(April 28, 2007) -- Just days before the May 1 citywide special election (in which many people have already voted by absentee ballot), the campaign urging Yes on Props A-G is airing a new TV ad coupled with a print mailer urging Yes on Prop A (Mayoral line item budget veto, etc.) without mentioning Props B-G.
The new TV ad and mailer feature former Mayor Beverly O'Neill and LB Mayor Bob Foster. The mailer (from "Citizens for an Effective Charter: Yes on Props A,B,C,D,E F & G, Supported by Mayor Bob Foster") says Prop A "will make city government more efficient and accountable to the people of Long Beach" and "will save tax dollars by reforming our City's budget process" by "providing more time for independent citizen review of the budget."
The mailer includes a photo of former Mayor O'Neill next to this quote: "Yes on A allows citizens and elected officials more time to independently analyze the City's budget. This will bring transparency to the budget process and find potential cost savings."
The group's website continues to reference Props A-G but its website address is barely visible in hard to read font on the mailer...and on the TV ads the group identifies itself as "Yes on A" (while the mailer continues the legally required full name).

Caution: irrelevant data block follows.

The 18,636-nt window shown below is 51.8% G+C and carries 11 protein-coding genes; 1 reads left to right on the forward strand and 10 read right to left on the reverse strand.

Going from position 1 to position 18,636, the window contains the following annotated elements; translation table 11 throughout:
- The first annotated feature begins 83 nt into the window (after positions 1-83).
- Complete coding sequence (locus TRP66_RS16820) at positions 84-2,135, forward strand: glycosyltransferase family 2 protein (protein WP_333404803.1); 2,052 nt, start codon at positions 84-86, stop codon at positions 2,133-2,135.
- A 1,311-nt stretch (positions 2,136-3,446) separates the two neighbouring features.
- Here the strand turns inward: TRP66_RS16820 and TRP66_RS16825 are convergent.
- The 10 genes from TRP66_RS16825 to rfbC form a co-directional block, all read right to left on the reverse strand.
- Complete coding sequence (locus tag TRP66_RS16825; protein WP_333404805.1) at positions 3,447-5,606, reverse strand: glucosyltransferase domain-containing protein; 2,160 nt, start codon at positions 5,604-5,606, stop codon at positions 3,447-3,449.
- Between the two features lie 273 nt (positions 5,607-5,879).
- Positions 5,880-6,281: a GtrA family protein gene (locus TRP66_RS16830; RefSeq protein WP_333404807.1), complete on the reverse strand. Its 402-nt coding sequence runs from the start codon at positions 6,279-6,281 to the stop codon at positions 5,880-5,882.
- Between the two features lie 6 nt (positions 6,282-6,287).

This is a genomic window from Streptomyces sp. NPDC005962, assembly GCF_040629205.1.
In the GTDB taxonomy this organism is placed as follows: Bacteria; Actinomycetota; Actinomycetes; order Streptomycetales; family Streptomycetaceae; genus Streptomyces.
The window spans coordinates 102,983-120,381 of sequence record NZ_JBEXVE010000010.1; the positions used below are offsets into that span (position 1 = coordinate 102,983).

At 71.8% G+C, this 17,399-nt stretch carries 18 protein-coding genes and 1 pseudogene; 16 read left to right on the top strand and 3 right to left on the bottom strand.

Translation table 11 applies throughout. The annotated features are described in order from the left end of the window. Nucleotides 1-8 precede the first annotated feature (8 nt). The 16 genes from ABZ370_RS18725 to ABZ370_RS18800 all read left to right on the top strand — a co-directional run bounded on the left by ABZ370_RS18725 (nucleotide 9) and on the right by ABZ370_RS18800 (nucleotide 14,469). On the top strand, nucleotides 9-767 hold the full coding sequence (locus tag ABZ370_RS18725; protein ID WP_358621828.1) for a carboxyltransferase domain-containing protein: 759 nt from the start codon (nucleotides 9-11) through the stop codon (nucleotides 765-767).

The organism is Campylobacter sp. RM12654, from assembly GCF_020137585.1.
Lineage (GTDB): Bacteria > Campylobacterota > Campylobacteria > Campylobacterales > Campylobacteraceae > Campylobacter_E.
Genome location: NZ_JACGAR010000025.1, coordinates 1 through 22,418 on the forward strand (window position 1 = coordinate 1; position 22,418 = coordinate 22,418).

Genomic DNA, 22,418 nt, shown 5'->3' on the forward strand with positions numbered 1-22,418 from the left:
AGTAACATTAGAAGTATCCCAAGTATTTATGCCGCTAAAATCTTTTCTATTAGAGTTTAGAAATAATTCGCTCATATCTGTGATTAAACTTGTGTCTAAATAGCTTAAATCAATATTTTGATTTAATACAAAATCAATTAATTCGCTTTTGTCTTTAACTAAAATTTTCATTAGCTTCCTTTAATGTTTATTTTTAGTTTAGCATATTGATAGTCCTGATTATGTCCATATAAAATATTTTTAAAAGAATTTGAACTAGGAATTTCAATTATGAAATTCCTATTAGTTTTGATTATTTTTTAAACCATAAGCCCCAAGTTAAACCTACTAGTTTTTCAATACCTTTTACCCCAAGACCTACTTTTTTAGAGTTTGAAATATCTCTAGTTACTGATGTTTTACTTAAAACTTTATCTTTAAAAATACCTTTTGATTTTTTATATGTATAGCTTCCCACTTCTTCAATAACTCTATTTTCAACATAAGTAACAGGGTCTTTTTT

So...is the Yes on Props A-G campaign backing away from Props B-G? LBReport.com asked Becki Ames, key operative in the successful Foster Mayoral campaign and now Mayor Foster's Chief of Staff during office hours, whom we found working on her own time Friday night on the Prop A-G campaign.
Ms. Ames explained the change in terms different from ours [paraphrased here]. This was a campaign that had multiple, sometimes complex subjects, she said. In campaigns, one tries to end by focusing on a simple message. The simple message now is comparable to bookends: support Prop A and Prop H, Ms. Ames said.
But the Yes on A-G campaign didn't deal with Prop H, a separate item to increase sums paid by companies pumping oil from LB that could produce nearly $4 million a year in new revenue for police and fire services.
Ms. Ames said Mr. Foster on his own time had raised large sums to support the Prop H campaign. How, we asked? By picking up the phone, calling supporters and telling them his city needed the money for public safety, Ms. Ames replied, noting that Prop H needs a 2/3 vote to pass.
Local media outlets, including LBReport.com, the Press Telegram and Business Journal urged "no" votes on Props B & C. A group that includes Business Journal publisher George Economides and retired City Auditor Bob Fronke (who favored a ballot measure not advanced to the ballot by the Mayor and Council) also spent money on a mailer sandpapering Props B & C.
Props A-G were endorsed early in the process by the leadership of the LB Area Chamber of Commerce, it said, in what it called a show of "unity."